In what is nearly a throwaway line, Fernandez also points out that the Davos conferences are not gatherings of the like-minded, but a meeting between the coalition groups who hope to rule us: virtue-signallers with little obvious virtue, nods to scientism with just a smattering of actual science,  wealthy capitalists who are rent-seekers and exploiters rather than free-marketers. All very CS Lewis, especially That Hideous Strength, God In The Dock, the Abolition of Man, and The Magician's Nephew.

Note, however, that Lewis did not mention Belloc, though one would absolutely expect it.  I don't know what to make of that.

Spotted Toad

One of the best reasons to visit a site is to find people smarter than oneself, whether in the posts or in the comments. The usual problem is that you also find people more eccentric than oneself.  That used to be fun when I was younger and trying to decide whether liberalism, conservatism, libertarianism, communitarianism, anarcho-monarchism*, etc is closest to the truth. I get that at all the sites in my sidebar, but West Hunter, Information Processing, and Volokh Conspiracy are particularly rich in both brilliance and eccentricity.

I think I have another, found through West Hunter comments.  Spotted Toad had a brilliant line
When some schmuck teaches for a year and wails about dysfunction and racism, like this guy (avi: Ed Boland) or like Kozol in years past, it’s a way of ignoring that you can have the best teacher in the world, the best pre-K and infant care in the world, and the test score gaps on hard tests (and lots of other gaps down the road) won’t go away. I think school is still worth something, and making schools better still worth something. And is this crap worse than the ed reform crap from a few years ago, that said it was all about lazy teachers and unions? Probably not. The lumbering beast of the Democratic Party is wandering away from saying it’s all teachers’ fault, and reaching for Raj Chetty or someone else to say it’s all neighborhoods, or pre-K, or something else. (Not two parents versus one of course, though I know some here would say even that it is inconsequential.)
So I followed it up and it's a very interesting site. My sidebar remains reserved for people who comment here or that I comment on extensively, because that is my network. Yet I do visit other places.  Give it a try.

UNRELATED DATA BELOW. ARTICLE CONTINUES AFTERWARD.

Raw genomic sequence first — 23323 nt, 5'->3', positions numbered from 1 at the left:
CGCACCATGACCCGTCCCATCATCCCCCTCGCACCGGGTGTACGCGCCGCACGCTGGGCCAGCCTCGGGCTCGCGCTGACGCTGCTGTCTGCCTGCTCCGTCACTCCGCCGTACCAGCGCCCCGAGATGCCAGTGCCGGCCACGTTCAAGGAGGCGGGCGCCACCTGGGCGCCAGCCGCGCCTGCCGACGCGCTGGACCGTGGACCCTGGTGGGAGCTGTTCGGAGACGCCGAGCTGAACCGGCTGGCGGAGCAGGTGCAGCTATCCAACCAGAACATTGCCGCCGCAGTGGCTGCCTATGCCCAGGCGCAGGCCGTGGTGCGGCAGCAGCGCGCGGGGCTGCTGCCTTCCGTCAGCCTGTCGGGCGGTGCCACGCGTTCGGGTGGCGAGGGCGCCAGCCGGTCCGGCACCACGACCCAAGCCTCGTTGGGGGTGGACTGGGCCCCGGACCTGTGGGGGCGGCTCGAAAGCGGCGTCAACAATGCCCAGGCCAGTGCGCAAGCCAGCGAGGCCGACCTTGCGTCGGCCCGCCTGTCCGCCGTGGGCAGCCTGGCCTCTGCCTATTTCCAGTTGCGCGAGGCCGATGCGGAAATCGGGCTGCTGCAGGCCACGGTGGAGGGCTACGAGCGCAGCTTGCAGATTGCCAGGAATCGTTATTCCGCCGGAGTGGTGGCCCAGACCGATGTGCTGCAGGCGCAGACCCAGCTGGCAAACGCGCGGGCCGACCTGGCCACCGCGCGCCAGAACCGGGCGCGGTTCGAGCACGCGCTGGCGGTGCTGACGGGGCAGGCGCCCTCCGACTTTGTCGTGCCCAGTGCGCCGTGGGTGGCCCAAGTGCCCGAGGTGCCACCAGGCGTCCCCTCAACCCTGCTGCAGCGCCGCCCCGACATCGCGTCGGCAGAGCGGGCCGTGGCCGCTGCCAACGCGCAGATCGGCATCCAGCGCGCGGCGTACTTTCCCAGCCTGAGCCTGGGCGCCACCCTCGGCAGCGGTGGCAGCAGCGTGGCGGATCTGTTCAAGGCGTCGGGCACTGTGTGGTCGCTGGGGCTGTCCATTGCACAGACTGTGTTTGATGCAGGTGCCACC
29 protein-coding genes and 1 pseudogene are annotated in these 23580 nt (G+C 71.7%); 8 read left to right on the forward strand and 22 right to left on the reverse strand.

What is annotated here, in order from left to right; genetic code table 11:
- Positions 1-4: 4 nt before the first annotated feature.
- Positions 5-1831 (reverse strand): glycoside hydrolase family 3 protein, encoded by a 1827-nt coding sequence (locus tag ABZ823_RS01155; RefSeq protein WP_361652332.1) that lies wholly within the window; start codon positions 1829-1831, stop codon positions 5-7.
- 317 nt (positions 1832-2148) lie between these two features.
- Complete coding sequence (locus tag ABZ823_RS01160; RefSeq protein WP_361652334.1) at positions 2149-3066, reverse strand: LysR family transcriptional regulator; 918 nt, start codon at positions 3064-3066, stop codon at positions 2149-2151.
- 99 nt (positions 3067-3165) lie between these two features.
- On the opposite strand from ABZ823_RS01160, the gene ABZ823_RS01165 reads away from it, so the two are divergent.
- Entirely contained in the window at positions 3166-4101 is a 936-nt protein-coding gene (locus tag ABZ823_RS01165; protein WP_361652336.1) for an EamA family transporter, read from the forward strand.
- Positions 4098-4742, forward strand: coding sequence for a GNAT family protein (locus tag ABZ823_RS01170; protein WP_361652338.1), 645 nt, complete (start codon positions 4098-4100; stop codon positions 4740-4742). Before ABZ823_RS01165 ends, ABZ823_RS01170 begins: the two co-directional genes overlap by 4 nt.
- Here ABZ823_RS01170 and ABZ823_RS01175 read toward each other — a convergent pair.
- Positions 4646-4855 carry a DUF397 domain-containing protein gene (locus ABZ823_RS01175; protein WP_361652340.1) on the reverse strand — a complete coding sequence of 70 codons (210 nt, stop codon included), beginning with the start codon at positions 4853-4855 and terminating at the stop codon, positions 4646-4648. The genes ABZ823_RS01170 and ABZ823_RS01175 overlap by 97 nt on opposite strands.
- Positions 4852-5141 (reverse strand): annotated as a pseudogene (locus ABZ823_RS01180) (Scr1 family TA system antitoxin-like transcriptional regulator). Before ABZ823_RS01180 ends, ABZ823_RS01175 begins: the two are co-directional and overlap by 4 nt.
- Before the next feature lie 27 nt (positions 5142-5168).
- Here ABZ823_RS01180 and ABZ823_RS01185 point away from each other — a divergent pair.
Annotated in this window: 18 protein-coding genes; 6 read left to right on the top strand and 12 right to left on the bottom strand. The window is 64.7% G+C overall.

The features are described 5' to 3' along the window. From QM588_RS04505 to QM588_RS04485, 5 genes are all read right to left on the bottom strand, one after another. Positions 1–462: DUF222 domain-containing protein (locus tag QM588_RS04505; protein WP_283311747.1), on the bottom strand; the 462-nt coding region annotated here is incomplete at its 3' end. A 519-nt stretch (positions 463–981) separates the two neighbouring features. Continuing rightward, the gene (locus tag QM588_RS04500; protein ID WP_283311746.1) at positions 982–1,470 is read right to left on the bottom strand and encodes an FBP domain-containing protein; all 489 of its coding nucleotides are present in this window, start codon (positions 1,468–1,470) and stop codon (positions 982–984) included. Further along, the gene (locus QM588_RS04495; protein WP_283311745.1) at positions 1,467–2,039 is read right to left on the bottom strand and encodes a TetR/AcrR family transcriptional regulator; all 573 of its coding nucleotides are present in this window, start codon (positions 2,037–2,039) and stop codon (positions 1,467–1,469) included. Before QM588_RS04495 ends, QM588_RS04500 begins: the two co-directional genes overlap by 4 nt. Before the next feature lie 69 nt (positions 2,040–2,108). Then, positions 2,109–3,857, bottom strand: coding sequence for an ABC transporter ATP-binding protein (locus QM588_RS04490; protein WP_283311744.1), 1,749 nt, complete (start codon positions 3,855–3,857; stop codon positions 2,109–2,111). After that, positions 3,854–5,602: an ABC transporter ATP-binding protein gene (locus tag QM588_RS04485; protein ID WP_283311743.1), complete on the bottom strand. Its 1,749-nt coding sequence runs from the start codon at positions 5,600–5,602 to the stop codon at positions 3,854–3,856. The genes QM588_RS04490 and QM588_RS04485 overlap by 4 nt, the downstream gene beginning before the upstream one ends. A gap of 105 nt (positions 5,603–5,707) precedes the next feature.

* You laugh.  Tolkien was an anarcho-monarchist.

Saturday, May 21, 2016

Travel Reading

We read different things when traveling than when at home.  For me, this means both smaller, more portable volumes, and things written in a pick-up-and-put-down style that is amenable to quick changes.  For the trip to Vegas I had My Life and Hard Times by James Thurber and Reflections on the Psalms by CS Lewis.  From the latter, discussing "judgement," and the seeming self-righteousness of the psalmists. Italics mine.
  1.  The question whether the disputed pencil belongs to Tommy or Charles is quite distinct from the question which is the nicer little boy, and the parents who allowed the one to influence their decision about the other would be very unfair. (It would be still worse if they said Tommy ought to let Charles have the pencil whether it belonged to him or not, because this would show he had a nice disposition. That may be true, but it is an untimely truth. An exhortation to charity should not come as rider to a refusal of justice. It is likely to give Tommy a lifelong conviction that charity is a sanctimonious dodge for condoning theft and whitewashing favouritism.) We need therefore by no means assume that the Psalmists are deceived or lying when they assert that, as against their particular enemies at some particular moment, they are completely in the right. Their voices while they say so may grate harshly on our ear and suggest to us that they are unamiable people. But that is another matter. And to be wronged does not commonly make people amiable.
I am seeing modern parallels here that are political masquerading as spiritual.

Wednesday, May 18, 2016


Off to Las Vegas for a John-Adrian's wedding.

Tuesday, May 17, 2016

Different Iceberg

When I started in psychology, the model of the human personality was something like an iceberg, with the conscious mind showing above the surface while the huge unconscious mind beneath the waves was the real deal.

It turns out that the iceberg is still a good metaphor - except the unconscious is now part of the exposed material above, while beneath the surface, genetics and chance war it out.

Monday, May 16, 2016

Meat- Eaters

I am willing to be an annoying person, but not quite annoying enough to put this up on Facebook.  So you will have to endure this wonderful video that Grim discover here.

Yes, it is exaggerated and deeply unfair. Except no, not deeply unfair. Just somewhat.

Political Violence Review